Happy New Year! We here at Brown Immigration Law P.C., L.L.O. wish all of you a prosperous, safe and wonderful 2022!
USCIS Accomplishments for 2021
The past year has continued to be an unprecedented time globally and, of course, in the immigration world as well. During the pandemic, we have watched the Department of Homeland Security face troubling realities, including staffing shortages, responses to COVID-19 via new policy, a large increase in the number of employment-based green card applications, among much more. USCIS specifically has commented on their accomplishments over the past year, including:
- Approving over 172,000 employment-based adjustment of status applications (an increase of 50% from their typical baseline);
- Increasing attempts to reduce processing delays (from USCIS – “reusing biometrics for 2.5 million applicants since March 2020; reducing the number of pending biometrics appointments from 1.4 million in January 2021 to 155,000 as of the end of September; and fully eliminating the “front-log” of cases awaiting intake processing (which was more than 1 million receipts in January 2021 and was eliminated in July) by expanding staffing and overtime at our Lockbox facilities”);
- Welcoming 855,000 new U.S. citizens; and
- Vacating the 2019 Public Charge Rule.
Clearly, this list does not capture all USCIS has done over the past year. Notably, this list also does not shed any light on the extreme delays that we still see from USCIS, the consulates, or the DOL, but it does show that USCIS acknowledges the delays and is purportedly working to reduce wait times. Overall, an increase of 50% from the typical baseline of employment-based adjustment of status application approvals is positive, however, the fact remains that in nearly every process line USCIS is well behind historical processing times. We hope that USCIS continues to expand staffing to process these cases outstanding and we will continue to advocate for faster processing times and monitor the trends.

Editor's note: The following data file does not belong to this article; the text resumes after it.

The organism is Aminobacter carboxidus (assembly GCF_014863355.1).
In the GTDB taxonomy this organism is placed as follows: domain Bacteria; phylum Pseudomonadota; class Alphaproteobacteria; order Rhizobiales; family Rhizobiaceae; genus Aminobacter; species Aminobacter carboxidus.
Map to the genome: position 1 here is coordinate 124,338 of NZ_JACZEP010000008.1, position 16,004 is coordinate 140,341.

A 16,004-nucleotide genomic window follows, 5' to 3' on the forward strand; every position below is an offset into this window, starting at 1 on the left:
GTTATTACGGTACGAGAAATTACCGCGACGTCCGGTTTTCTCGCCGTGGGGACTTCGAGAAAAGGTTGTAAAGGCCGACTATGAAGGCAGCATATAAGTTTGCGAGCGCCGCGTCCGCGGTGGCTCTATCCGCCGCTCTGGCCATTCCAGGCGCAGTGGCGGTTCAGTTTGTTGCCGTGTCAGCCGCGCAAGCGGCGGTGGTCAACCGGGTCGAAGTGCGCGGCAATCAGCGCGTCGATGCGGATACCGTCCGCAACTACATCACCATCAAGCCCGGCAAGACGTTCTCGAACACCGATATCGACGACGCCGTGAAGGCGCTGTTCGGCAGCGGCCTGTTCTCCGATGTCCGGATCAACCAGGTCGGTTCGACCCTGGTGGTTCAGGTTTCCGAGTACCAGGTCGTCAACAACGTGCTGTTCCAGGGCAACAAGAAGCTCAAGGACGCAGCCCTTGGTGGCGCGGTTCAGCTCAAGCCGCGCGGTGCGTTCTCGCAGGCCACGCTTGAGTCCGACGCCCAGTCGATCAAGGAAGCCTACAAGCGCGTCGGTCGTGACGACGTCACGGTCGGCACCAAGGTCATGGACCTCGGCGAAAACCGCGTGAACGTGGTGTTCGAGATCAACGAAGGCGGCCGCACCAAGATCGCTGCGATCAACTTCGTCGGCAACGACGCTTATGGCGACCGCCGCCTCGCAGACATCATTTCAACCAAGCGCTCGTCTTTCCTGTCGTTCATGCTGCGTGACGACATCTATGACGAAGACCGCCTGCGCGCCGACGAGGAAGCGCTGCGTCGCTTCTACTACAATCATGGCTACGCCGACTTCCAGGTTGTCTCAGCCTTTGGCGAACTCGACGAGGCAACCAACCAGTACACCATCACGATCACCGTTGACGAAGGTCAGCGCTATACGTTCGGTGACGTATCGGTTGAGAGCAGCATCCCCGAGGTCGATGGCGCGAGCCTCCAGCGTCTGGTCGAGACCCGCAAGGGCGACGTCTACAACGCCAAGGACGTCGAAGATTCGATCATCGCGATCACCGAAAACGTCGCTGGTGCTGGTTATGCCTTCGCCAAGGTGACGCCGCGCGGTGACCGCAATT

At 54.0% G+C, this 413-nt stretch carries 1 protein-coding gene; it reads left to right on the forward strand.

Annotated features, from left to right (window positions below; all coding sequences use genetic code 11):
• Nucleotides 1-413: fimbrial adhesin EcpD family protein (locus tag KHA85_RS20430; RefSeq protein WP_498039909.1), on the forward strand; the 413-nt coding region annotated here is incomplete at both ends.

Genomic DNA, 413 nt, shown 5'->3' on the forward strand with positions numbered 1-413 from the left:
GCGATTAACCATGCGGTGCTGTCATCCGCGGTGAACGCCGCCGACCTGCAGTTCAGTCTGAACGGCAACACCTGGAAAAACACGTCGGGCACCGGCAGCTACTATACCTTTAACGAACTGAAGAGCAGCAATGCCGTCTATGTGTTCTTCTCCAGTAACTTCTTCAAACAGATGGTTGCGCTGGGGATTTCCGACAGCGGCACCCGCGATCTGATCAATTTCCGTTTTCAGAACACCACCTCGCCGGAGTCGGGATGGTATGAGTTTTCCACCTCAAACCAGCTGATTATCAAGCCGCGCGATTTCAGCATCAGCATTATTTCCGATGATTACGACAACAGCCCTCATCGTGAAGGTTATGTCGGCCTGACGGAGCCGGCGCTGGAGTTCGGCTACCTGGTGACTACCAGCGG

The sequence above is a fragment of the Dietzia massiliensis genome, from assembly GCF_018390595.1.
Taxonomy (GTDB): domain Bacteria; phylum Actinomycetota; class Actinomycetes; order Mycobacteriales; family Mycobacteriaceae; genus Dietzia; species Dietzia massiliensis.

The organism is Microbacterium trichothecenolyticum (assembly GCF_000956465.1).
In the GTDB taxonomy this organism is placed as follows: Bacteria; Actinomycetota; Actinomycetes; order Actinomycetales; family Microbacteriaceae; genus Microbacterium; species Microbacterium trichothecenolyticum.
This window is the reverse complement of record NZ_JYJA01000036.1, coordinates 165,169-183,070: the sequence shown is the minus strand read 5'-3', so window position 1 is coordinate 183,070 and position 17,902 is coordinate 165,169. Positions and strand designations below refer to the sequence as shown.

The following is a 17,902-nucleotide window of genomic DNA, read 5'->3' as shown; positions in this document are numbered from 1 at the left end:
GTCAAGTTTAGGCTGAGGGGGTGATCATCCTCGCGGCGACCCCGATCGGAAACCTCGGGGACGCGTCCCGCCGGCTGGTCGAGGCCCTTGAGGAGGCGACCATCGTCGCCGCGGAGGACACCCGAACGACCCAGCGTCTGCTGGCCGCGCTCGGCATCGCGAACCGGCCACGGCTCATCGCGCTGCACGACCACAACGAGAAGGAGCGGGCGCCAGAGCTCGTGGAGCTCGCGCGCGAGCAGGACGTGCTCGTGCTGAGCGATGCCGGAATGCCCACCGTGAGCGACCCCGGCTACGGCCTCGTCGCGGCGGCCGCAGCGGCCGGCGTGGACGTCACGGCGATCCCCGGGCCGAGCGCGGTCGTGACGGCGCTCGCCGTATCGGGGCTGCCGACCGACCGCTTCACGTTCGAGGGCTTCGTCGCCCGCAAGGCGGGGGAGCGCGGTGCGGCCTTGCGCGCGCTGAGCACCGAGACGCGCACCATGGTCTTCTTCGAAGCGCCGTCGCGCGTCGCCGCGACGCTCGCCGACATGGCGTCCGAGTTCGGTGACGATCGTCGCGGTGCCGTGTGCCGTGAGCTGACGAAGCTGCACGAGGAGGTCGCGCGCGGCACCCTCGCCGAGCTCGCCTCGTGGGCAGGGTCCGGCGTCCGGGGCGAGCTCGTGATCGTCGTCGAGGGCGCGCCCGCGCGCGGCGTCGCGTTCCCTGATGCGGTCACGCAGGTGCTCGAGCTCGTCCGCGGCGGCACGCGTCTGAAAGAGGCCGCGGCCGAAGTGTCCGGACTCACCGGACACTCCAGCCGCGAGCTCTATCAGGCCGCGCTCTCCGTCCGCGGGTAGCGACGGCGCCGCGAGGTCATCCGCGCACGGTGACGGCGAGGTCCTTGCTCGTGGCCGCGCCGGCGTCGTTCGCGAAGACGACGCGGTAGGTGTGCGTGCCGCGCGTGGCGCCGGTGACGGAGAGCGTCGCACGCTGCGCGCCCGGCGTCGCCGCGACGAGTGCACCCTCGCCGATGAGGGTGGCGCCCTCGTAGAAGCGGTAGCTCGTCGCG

More Time on the Clock for Responses to RFE’s and NOIDs
In March of 2020, USICS announced a blanket extension on the response deadlines for certain case types, extending due dates by 60 days. USCIS now extends this flexibility for decisions between March 1, 2020, and March 26, 2022, meaning that a response is due no later than 60 days after the stated due date. The applicable list includes:
- Requests for Evidence;
- Continuations to Request Evidence (N-14);
- Notices of Intent to Deny;
- Notices of Intent to Revoke;
- Notices of Intent to Rescind;
- Notices of Intent to Terminate regional centers; and
- Motions to Reopen an N-400 Pursuant to 8 CFR 335.5, Receipt of Derogatory Information After Grant.
This flexibility allows crucial time to gather additional evidence, research applicable law, and make strategic decisions about many cases. If you are concerned about the deadline for a particular matter, please do contact your attorney with Brown Immigration Law and we are happy to provide an assessment of your case.
Biden’s Agenda in 2022 Includes Trump-era Proposals